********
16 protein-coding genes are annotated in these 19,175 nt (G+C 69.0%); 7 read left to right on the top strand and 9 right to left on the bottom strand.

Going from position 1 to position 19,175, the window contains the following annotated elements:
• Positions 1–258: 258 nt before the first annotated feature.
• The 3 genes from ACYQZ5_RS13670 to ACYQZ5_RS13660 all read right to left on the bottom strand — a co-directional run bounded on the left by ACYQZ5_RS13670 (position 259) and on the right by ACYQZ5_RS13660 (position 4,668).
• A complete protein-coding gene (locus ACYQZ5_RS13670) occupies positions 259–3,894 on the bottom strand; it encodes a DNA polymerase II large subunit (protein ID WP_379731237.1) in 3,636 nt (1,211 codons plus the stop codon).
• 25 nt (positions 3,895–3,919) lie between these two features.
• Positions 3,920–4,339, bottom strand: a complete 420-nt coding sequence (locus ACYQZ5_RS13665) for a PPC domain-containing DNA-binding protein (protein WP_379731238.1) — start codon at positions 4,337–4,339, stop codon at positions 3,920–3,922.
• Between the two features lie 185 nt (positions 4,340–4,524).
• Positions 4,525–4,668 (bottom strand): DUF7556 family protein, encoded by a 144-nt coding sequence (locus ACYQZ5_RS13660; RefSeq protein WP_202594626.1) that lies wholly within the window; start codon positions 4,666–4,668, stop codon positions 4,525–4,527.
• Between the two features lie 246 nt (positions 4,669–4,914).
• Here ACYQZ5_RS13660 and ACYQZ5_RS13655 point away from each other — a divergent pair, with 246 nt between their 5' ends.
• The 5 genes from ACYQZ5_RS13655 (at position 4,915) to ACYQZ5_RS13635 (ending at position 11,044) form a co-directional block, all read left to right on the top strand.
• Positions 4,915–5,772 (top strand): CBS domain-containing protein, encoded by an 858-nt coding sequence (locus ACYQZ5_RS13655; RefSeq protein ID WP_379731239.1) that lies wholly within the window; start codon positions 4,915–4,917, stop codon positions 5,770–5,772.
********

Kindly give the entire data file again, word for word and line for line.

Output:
16 protein-coding genes are annotated in these 19,175 nt (G+C 69.0%); 7 read left to right on the top strand and 9 right to left on the bottom strand.

Going from position 1 to position 19,175, the window contains the following annotated elements:
• Positions 1–258: 258 nt before the first annotated feature.
• The 3 genes from ACYQZ5_RS13670 to ACYQZ5_RS13660 all read right to left on the bottom strand — a co-directional run bounded on the left by ACYQZ5_RS13670 (position 259) and on the right by ACYQZ5_RS13660 (position 4,668).
• A complete protein-coding gene (locus ACYQZ5_RS13670) occupies positions 259–3,894 on the bottom strand; it encodes a DNA polymerase II large subunit (protein ID WP_379731237.1) in 3,636 nt (1,211 codons plus the stop codon).
• 25 nt (positions 3,895–3,919) lie between these two features.
• Positions 3,920–4,339, bottom strand: a complete 420-nt coding sequence (locus ACYQZ5_RS13665) for a PPC domain-containing DNA-binding protein (protein WP_379731238.1) — start codon at positions 4,337–4,339, stop codon at positions 3,920–3,922.
• Between the two features lie 185 nt (positions 4,340–4,524).
• Positions 4,525–4,668 (bottom strand): DUF7556 family protein, encoded by a 144-nt coding sequence (locus ACYQZ5_RS13660; RefSeq protein WP_202594626.1) that lies wholly within the window; start codon positions 4,666–4,668, stop codon positions 4,525–4,527.
• Between the two features lie 246 nt (positions 4,669–4,914).
• Here ACYQZ5_RS13660 and ACYQZ5_RS13655 point away from each other — a divergent pair, with 246 nt between their 5' ends.
• The 5 genes from ACYQZ5_RS13655 (at position 4,915) to ACYQZ5_RS13635 (ending at position 11,044) form a co-directional block, all read left to right on the top strand.
• Positions 4,915–5,772 (top strand): CBS domain-containing protein, encoded by an 858-nt coding sequence (locus ACYQZ5_RS13655; RefSeq protein ID WP_379731239.1) that lies wholly within the window; start codon positions 4,915–4,917, stop codon positions 5,770–5,772.